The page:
“Jo’s a hell of a player,” he said. “That’s my guy. But I’m not of scared him either. I don’t think anybody’s scared of nobody in this matchup. So I’ll attack him like I’ll attack anybody else. I like it. He takes that challenge. As the team’s best player, that’s what he’s supposed to do.”
3. Shooting struggles
Beyond Butler, the Heat didn’t have much on that end of the floor. After shooting 7-for-30 (23%) from 3-point range in Game 3, they were 7-for-35 (20%) in Game 4. It was the first time in five years that the Heat have shot worse than 25% from beyond the arc in consecutive games.
While Miami has been shooting so poorly, it has chosen to play without its best shooter. In his playoff career, Duncan Robinson has shot 40.6% from 3-point range, the fifth best mark among 65 players with at least 200 3-point attempts in the postseason. That mark includes a 9-for-10 performance in Game 1 of the first round just three weeks ago. But his only playing time in this series has been 55 seconds of garbage time in Game 2.
Spoelstra said that he did think about turning to Robinson on Sunday. But he stuck with the same wing rotation he’s been using all series and before he’s ready to make a change (in regard to personnel or scheme), he wants to review the film from Game 4.
“I just want to see what’s real and what’s not,” he said regarding his team’s shooting struggles. “I thought we still had great quality looks, and [beyond Robinson] we’re a great 3-point shooting team.”
Of course, Butler doesn’t want his team to just rely on making more shots. He wants them to be able to win ugly and not let their offense affect their ability to defend at a high level.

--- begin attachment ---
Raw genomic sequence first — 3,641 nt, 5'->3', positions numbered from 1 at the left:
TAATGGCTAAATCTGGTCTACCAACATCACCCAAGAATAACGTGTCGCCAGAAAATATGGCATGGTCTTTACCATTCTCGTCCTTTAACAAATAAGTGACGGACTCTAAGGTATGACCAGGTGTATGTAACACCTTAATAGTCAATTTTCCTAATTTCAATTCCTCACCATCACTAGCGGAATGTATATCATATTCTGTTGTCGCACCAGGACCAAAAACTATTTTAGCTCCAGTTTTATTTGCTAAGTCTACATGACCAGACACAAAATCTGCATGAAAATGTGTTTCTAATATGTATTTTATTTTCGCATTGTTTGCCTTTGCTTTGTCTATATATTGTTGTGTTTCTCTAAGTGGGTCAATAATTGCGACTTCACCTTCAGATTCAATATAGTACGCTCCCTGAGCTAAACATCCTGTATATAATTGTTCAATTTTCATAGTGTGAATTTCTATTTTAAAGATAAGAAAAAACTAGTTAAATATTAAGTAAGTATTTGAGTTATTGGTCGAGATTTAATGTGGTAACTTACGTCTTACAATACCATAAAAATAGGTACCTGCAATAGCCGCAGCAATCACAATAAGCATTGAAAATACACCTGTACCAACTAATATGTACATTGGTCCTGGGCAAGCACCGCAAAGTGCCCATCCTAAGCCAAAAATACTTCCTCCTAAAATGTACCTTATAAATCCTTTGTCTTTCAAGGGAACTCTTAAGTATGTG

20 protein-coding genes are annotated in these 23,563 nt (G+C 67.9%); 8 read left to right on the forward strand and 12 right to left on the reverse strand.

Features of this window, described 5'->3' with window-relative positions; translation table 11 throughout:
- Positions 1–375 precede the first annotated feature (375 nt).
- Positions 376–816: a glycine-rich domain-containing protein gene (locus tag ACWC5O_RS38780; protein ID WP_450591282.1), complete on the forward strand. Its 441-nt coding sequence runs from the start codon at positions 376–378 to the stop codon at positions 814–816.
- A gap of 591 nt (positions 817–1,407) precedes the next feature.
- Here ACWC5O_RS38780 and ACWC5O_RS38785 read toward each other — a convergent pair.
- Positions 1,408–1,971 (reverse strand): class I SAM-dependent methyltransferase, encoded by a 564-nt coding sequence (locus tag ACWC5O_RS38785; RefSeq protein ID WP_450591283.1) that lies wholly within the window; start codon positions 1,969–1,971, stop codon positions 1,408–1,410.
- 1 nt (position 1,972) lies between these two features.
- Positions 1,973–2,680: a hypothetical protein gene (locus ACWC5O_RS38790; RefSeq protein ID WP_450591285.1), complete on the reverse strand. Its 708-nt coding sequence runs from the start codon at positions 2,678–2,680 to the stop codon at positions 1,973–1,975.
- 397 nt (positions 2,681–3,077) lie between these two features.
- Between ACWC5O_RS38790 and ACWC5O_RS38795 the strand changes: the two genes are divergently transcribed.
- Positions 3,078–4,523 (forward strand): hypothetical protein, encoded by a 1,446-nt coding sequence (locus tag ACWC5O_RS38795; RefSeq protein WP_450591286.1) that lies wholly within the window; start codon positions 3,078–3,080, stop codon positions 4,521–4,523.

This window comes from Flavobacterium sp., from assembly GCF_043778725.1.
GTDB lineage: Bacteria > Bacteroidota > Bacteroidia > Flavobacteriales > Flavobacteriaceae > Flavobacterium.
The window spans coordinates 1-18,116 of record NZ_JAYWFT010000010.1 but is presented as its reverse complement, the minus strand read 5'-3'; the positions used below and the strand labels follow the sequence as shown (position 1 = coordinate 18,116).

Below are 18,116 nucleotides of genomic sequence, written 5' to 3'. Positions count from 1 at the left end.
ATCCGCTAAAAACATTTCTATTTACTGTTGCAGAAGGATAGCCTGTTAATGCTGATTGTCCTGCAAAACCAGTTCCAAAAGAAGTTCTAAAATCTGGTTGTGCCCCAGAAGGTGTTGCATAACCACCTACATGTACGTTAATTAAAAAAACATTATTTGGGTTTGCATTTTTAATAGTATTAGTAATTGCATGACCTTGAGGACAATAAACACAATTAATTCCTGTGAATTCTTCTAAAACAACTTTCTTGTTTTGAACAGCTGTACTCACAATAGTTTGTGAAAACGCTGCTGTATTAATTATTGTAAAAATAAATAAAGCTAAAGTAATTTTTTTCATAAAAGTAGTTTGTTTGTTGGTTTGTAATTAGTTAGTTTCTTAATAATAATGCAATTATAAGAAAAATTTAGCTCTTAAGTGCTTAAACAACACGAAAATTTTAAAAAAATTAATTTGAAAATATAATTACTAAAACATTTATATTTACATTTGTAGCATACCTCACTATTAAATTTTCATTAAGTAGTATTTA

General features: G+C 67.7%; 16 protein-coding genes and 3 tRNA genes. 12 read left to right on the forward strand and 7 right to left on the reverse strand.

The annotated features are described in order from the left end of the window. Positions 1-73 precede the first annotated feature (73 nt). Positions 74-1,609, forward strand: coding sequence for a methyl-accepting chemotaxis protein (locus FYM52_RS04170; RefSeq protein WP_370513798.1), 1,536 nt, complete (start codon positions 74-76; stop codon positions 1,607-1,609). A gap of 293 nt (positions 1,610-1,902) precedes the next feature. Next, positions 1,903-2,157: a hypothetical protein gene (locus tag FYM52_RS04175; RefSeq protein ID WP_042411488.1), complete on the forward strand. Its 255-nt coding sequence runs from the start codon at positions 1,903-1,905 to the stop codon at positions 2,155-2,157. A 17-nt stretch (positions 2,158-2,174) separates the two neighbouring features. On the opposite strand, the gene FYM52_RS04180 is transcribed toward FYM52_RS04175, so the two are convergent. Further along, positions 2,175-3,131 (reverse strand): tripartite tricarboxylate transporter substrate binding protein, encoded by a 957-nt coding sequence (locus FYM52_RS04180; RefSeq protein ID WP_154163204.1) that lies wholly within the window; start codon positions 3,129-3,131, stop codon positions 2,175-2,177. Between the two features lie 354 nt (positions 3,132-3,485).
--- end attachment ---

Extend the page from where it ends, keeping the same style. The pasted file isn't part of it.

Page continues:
“When we make shots, we tend to be playing defense,” Butler said. “If we don’t, we don’t. I don’t think that can be the case in the preseason, the regular season, for sure not here in the playoffs. So we got to get back to being a defensive-minded team and let our offense come to us.”
“The bigger story was not being able to defend them, disrupt them, keep them off the free throw line in key moments,” he said. “I think our offense would have been good enough to give ourselves a real good chance, even the way we were shooting from three. But we weren’t able to get the kind of consistent defensive stops that we’re accustomed to.”
If the Heat believe that defense is where they really need to improve, Robinson may stay getting DNPs. He probably can’t be worse than Tyler Herro has been defensively, but if the Heat need ball-handling (see No. 5 below), they’ll probably stick with Herro.
4. Limited bigs
The Heat were already without back-up center Dewayne Dedmon (illness) for Game 4. Then, Adebayo picked up his fourth foul less than four minutes into the third quarter and was sitting for the rest of the period. (He played the entire fourth and didn’t commit another foul.) So Morris got 3 1/2 minutes of burn and P.J. Tucker played more than 11 minutes at the five.
5. Limping Lowry
In this space before Game 4 was the idea that Kyle Lowry (returning from a hamstring injury) could get better as the series went on, having shot 0-for-4 in his initial return on Friday.
Lowry did have six points, seven assists and two steals in Game 4. But he seemed to re-aggravate his hamstring injury and was 0-for-6 from outside the restricted area (all 3-point attempts). He was clearly struggling to move, he sat the final 9:42 of the fourth quarter, and his status for Game 5 on Tuesday (7:30 ET, TNT) is seemingly in doubt.
“I’ll put it this way,” Lowry said of his injury, “You don’t want to play with it. But … I’m trying to be out there for my guys, no matter what happens, no matter what the situation is.”
Lowry was out two weeks before returning for Game 3. But he’s still not healed and now there’s minimal time between games, with Game 5 on Tuesday, Game 6 on Thursday, and a possible Game 7 on Sunday.